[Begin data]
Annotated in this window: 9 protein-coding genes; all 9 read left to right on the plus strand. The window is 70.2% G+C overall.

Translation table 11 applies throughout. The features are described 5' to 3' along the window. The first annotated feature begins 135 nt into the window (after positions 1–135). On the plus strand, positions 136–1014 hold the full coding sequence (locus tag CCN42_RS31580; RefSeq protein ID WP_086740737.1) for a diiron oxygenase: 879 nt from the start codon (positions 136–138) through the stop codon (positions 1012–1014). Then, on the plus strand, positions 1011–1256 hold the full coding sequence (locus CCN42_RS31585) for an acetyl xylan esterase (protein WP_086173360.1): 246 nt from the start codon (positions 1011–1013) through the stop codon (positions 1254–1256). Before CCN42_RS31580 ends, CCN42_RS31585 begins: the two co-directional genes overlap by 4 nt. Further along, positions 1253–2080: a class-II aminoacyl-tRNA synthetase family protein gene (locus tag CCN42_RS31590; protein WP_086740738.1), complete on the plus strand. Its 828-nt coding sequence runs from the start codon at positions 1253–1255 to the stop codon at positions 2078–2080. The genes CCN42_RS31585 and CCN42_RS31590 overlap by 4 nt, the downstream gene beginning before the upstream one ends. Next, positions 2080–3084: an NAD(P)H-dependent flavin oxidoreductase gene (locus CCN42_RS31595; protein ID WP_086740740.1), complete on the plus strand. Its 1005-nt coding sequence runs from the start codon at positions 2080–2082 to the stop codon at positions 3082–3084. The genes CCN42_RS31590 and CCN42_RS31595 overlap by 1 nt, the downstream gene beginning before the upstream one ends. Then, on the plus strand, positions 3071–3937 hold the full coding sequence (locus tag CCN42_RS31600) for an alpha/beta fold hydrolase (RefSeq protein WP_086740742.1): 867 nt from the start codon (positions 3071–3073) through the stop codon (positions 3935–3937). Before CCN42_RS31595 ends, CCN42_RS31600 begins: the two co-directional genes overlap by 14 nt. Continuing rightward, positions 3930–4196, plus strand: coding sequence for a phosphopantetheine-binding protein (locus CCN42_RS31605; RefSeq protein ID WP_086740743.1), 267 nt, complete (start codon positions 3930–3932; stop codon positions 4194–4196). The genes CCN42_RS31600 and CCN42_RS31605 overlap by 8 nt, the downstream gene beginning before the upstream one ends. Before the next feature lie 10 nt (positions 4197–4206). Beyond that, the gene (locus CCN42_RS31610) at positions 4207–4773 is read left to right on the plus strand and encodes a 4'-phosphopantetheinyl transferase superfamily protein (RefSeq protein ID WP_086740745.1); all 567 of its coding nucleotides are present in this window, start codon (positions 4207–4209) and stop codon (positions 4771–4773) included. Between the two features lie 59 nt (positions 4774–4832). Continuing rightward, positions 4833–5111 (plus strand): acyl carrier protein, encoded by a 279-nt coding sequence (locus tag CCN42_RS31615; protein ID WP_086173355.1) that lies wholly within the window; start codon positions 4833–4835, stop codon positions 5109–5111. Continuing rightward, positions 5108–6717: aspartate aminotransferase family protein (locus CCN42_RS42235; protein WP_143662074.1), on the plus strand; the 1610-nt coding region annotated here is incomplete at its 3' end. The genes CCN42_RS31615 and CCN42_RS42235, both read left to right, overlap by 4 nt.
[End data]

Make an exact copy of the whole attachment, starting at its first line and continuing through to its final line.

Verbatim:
Annotated in this window: 9 protein-coding genes; all 9 read left to right on the plus strand. The window is 70.2% G+C overall.

Translation table 11 applies throughout. The features are described 5' to 3' along the window. The first annotated feature begins 135 nt into the window (after positions 1–135). On the plus strand, positions 136–1014 hold the full coding sequence (locus tag CCN42_RS31580; RefSeq protein ID WP_086740737.1) for a diiron oxygenase: 879 nt from the start codon (positions 136–138) through the stop codon (positions 1012–1014). Then, on the plus strand, positions 1011–1256 hold the full coding sequence (locus CCN42_RS31585) for an acetyl xylan esterase (protein WP_086173360.1): 246 nt from the start codon (positions 1011–1013) through the stop codon (positions 1254–1256). Before CCN42_RS31580 ends, CCN42_RS31585 begins: the two co-directional genes overlap by 4 nt. Further along, positions 1253–2080: a class-II aminoacyl-tRNA synthetase family protein gene (locus tag CCN42_RS31590; protein WP_086740738.1), complete on the plus strand. Its 828-nt coding sequence runs from the start codon at positions 1253–1255 to the stop codon at positions 2078–2080. The genes CCN42_RS31585 and CCN42_RS31590 overlap by 4 nt, the downstream gene beginning before the upstream one ends. Next, positions 2080–3084: an NAD(P)H-dependent flavin oxidoreductase gene (locus CCN42_RS31595; protein ID WP_086740740.1), complete on the plus strand. Its 1005-nt coding sequence runs from the start codon at positions 2080–2082 to the stop codon at positions 3082–3084. The genes CCN42_RS31590 and CCN42_RS31595 overlap by 1 nt, the downstream gene beginning before the upstream one ends. Then, on the plus strand, positions 3071–3937 hold the full coding sequence (locus tag CCN42_RS31600) for an alpha/beta fold hydrolase (RefSeq protein WP_086740742.1): 867 nt from the start codon (positions 3071–3073) through the stop codon (positions 3935–3937). Before CCN42_RS31595 ends, CCN42_RS31600 begins: the two co-directional genes overlap by 14 nt. Continuing rightward, positions 3930–4196, plus strand: coding sequence for a phosphopantetheine-binding protein (locus CCN42_RS31605; RefSeq protein ID WP_086740743.1), 267 nt, complete (start codon positions 3930–3932; stop codon positions 4194–4196). The genes CCN42_RS31600 and CCN42_RS31605 overlap by 8 nt, the downstream gene beginning before the upstream one ends. Before the next feature lie 10 nt (positions 4197–4206). Beyond that, the gene (locus CCN42_RS31610) at positions 4207–4773 is read left to right on the plus strand and encodes a 4'-phosphopantetheinyl transferase superfamily protein (RefSeq protein ID WP_086740745.1); all 567 of its coding nucleotides are present in this window, start codon (positions 4207–4209) and stop codon (positions 4771–4773) included. Between the two features lie 59 nt (positions 4774–4832). Continuing rightward, positions 4833–5111 (plus strand): acyl carrier protein, encoded by a 279-nt coding sequence (locus tag CCN42_RS31615; protein ID WP_086173355.1) that lies wholly within the window; start codon positions 4833–4835, stop codon positions 5109–5111. Continuing rightward, positions 5108–6717: aspartate aminotransferase family protein (locus CCN42_RS42235; protein WP_143662074.1), on the plus strand; the 1610-nt coding region annotated here is incomplete at its 3' end. The genes CCN42_RS31615 and CCN42_RS42235, both read left to right, overlap by 4 nt.